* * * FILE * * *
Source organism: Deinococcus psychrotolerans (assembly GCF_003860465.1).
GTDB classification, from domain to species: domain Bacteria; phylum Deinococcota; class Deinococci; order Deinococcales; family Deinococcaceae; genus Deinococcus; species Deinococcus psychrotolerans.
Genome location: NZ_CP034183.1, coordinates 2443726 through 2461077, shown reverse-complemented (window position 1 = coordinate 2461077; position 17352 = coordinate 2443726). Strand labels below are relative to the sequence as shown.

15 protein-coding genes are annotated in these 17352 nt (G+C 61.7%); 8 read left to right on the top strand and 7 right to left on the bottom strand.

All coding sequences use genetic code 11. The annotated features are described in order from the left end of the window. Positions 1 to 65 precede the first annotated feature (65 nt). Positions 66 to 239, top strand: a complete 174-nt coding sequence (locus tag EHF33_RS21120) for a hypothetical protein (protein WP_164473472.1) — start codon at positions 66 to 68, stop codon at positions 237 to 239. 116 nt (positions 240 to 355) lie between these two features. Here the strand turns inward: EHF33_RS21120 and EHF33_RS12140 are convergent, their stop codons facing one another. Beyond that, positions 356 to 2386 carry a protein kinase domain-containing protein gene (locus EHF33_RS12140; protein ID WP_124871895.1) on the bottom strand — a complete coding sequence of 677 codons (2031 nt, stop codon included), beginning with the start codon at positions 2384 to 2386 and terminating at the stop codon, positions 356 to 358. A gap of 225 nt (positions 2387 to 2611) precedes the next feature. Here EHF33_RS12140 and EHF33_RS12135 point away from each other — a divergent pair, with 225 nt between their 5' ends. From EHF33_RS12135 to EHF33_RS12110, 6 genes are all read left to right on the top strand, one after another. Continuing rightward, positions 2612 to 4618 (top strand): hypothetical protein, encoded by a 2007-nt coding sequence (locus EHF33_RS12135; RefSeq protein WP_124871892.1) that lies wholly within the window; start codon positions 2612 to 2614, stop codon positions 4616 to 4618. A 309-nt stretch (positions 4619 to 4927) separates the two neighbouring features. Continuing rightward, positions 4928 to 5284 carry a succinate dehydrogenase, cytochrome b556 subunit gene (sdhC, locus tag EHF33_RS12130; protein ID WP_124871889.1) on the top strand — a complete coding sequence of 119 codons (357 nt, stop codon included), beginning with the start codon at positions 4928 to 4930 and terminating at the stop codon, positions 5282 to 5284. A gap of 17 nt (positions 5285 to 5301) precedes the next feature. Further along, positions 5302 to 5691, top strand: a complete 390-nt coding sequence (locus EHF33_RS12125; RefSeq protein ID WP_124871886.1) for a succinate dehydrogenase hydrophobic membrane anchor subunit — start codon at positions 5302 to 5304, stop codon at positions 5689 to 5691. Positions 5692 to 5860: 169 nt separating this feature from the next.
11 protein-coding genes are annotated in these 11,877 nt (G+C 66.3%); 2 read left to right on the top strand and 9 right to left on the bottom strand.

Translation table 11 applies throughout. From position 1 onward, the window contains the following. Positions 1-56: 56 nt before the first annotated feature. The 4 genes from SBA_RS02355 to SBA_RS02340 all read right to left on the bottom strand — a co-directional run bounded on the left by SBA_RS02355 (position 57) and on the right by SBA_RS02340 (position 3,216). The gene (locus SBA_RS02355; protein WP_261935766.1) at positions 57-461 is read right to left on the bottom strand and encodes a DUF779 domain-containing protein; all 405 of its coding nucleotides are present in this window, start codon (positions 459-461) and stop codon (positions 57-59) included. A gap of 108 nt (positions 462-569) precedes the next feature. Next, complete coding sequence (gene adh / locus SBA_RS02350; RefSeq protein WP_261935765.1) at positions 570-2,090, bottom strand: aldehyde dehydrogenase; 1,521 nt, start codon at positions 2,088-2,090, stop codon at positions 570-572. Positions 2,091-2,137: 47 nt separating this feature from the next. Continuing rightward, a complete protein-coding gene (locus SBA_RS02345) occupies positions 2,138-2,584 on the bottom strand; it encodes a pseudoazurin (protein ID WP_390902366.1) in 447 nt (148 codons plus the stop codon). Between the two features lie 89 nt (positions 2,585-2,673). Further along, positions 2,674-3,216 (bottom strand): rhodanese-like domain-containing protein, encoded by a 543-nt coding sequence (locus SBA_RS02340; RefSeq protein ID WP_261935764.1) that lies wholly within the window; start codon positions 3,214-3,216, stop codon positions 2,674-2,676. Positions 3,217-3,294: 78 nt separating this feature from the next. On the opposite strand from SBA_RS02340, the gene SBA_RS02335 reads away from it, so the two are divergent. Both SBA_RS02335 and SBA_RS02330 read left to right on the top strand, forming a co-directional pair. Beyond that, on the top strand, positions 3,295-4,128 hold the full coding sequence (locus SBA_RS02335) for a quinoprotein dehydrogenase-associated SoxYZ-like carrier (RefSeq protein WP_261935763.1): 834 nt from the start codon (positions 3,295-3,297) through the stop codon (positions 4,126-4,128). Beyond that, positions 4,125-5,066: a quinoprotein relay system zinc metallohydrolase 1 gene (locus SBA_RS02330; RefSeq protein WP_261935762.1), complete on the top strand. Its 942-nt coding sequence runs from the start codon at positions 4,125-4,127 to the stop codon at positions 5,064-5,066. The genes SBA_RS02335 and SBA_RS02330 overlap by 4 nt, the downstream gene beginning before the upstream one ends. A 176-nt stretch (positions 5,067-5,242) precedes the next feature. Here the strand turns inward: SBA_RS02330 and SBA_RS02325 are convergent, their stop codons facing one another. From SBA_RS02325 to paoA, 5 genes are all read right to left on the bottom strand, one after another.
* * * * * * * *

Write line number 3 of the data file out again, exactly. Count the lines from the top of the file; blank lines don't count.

Genome location: NZ_CP034183.1, coordinates 2443726 through 2461077, shown reverse-complemented (window position 1 = coordinate 2461077; position 17352 = coordinate 2443726). Strand labels below are relative to the sequence as shown.